Baseball as a sport is incredibly uncontrollable.  It may be the closest thing in sports to going deep-sea fishing in a 2-man canoe with only line and hooks (no poles or nets) in shark-infested water.  The odds of losing an arm or your life to your own livelihood aren't there, but it's still has this constant suspense that "everything" can fall apart at any time and you have about a 25-90% chance of that happening.

 

That game Diaz single-handedly lost for the M's (his -.919 WPA one) has broken him psychologically.  It'll take a pretty doggone good sports psychologist/ "pitching coach" to fix him.  This is the norm for closers.  I'm certain everyone here who's play fantasy in the past agrees with that.


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AAPs:

Herschel Mack Just call me 'Boog' Powell IV has just been promoted to The Show for the first time and is hoping to stick around for a couple dozen years or so.

Joe Snake Eyes Wieland has been a mid-K, super-low-BB, Groundball machine in the minors and has a ~90 mph FB.  With his potential for masterful zone control, he's looking like the textbook Dipoto-type SP.

 

 

Gone, but not forgotten AAPs:
Nick Franklin

Brad Miller

Roenis Elias

 

Something horrible happened to Franklin and Elias.  Franklin was as sexy a blue-chipper as the M's have seen in a while, but it never materialized.  Elias was a bulldog with lots of Moxy, but fell off.  Miller, after looking like he'll never stick at SS or learn the OF, is forcing the Rays to play him somewhere because of his bat.


#17
BattingPractice

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Watching Diaz in the outfield during batting practice after his demotion it was obvious they are tweaking his mechanics. He was working on bringing his knee straight up rather than up and back on every ball he threw. He was having some discussion about such with his usual group of pitchers while shagging balls. It would appear that they are trying to simplify his motion and make it easier to repeat.

 

Mostly specualtion on my part as I can not really hear the conversations but I could see him slow down his motion and exagerate certain parts of it. It will be interesting to see a before and after the next time he pitches.


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#18
Dag Gummit

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The drop in velocity and the command issues following inning multiple high intensity, adrenaline pumping outings in May can't be dismissed.

Well, there's a problem, Doc.  His velocity hasn't actually dropped over the season; certainly not anything out of the norm of him from last year from what I can see (perhaps I don't know enough to properly interpret the data).  Yes, his command has been atrocious, but there's just as much or more history of that happening for predominately psychological reasons as it is for purely/ mostly physical.  I don't know about others, but I refuse to dismiss one potential cause for another at this point.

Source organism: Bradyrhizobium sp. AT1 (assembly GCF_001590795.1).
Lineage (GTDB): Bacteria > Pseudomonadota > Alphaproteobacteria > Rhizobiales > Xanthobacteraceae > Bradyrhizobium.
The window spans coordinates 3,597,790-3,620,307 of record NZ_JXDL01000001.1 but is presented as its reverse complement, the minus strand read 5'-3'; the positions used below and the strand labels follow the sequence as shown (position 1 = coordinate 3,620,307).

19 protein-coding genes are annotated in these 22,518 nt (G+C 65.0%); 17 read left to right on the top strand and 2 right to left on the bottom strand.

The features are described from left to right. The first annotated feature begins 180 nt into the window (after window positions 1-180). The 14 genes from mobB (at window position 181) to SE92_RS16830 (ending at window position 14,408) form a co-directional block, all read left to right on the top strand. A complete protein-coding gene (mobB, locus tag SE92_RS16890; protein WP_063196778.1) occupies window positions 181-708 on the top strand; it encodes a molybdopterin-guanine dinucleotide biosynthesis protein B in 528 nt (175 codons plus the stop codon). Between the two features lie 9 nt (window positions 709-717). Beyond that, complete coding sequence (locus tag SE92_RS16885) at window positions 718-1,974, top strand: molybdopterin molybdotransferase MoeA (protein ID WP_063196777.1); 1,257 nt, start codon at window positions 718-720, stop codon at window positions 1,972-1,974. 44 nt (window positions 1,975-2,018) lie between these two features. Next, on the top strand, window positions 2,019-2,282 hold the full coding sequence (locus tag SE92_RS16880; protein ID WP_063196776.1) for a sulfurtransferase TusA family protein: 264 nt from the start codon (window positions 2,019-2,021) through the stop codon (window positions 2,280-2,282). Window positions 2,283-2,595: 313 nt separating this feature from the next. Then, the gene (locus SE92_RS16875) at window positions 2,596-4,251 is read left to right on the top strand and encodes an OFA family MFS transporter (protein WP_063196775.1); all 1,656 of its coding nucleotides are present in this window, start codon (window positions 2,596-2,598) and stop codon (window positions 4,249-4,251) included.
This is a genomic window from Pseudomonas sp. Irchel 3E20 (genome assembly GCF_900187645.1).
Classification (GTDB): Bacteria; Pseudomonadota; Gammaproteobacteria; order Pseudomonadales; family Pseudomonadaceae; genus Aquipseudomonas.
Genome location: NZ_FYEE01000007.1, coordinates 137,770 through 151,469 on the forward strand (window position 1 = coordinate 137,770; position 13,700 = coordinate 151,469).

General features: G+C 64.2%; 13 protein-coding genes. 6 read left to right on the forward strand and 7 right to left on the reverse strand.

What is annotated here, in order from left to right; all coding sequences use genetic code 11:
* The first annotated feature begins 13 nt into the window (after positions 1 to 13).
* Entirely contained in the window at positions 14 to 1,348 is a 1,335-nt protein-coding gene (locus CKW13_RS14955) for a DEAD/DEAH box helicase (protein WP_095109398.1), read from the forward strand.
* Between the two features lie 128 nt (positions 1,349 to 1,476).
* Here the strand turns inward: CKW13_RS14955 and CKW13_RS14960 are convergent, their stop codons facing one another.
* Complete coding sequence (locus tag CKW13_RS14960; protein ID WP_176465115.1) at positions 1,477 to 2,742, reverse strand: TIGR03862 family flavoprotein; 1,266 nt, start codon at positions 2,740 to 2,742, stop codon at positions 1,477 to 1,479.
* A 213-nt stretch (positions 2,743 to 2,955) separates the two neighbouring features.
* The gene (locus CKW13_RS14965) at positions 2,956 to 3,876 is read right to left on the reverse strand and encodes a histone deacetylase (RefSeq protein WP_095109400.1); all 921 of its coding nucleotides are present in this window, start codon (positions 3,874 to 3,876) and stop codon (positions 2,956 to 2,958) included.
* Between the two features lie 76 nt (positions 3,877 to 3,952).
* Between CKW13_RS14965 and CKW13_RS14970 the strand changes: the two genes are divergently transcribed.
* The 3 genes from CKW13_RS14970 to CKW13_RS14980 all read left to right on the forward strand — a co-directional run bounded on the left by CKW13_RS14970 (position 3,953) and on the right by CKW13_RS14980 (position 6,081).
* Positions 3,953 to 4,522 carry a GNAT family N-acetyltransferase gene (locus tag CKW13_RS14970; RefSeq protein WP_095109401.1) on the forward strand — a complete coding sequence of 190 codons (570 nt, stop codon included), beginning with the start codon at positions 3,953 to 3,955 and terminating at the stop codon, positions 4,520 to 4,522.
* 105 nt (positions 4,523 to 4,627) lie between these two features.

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AAPs:

Herschel Mack Just call me 'Boog' Powell IV has just been promoted to The Show for the first time and is hoping to stick around for a couple dozen years or so.

Joe Snake Eyes Wieland has been a mid-K, super-low-BB, Groundball machine in the minors and has a ~90 mph FB.  With his potential for masterful zone control, he's looking like the textbook Dipoto-type SP.

 

 

Gone, but not forgotten AAPs:
Nick Franklin

Brad Miller

Roenis Elias

 

Something horrible happened to Franklin and Elias.  Franklin was as sexy a blue-chipper as the M's have seen in a while, but it never materialized.  Elias was a bulldog with lots of Moxy, but fell off.  Miller, after looking like he'll never stick at SS or learn the OF, is forcing the Rays to play him somewhere because of his bat.


#19
DocMilo

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Well, there's a problem, Doc.  His velocity hasn't actually dropped over the season; certainly not anything out of the norm of him from last year from what I can see (perhaps I don't know enough to properly interpret the data).  Yes, his command has been atrocious, but there's just as much or more history of that happening for predominately psychological reasons as it is for purely/ mostly physical.  I don't know about others, but I refuse to dismiss one potential cause for another at this point.

 

Hope I'm wrong.


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#20
Señor Octobre

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Velocity can drop when you get under it for lack of a better word. Yes oversimplified, but usually caused by overthrowing or rushing to the plate. It didnt work so Ill throw harder and harder. Too much pelotas? Too young? Rushed to the show? Over used in 2016 out of neccesity? Remember last year the ball came out effortlessly and exploded? They maybe simplifying it to provide check points for Diaz to fix himself on the fly and easier to repeat.

Perhaps not the same but in golf, you hit down on the ball it must go up and in volleyball you hit the ball high as possible, it must go down.

Edited by Señor Octobre, 18 May 2017 - 07:49 PM.

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Mariner Central Adopt-A-Players: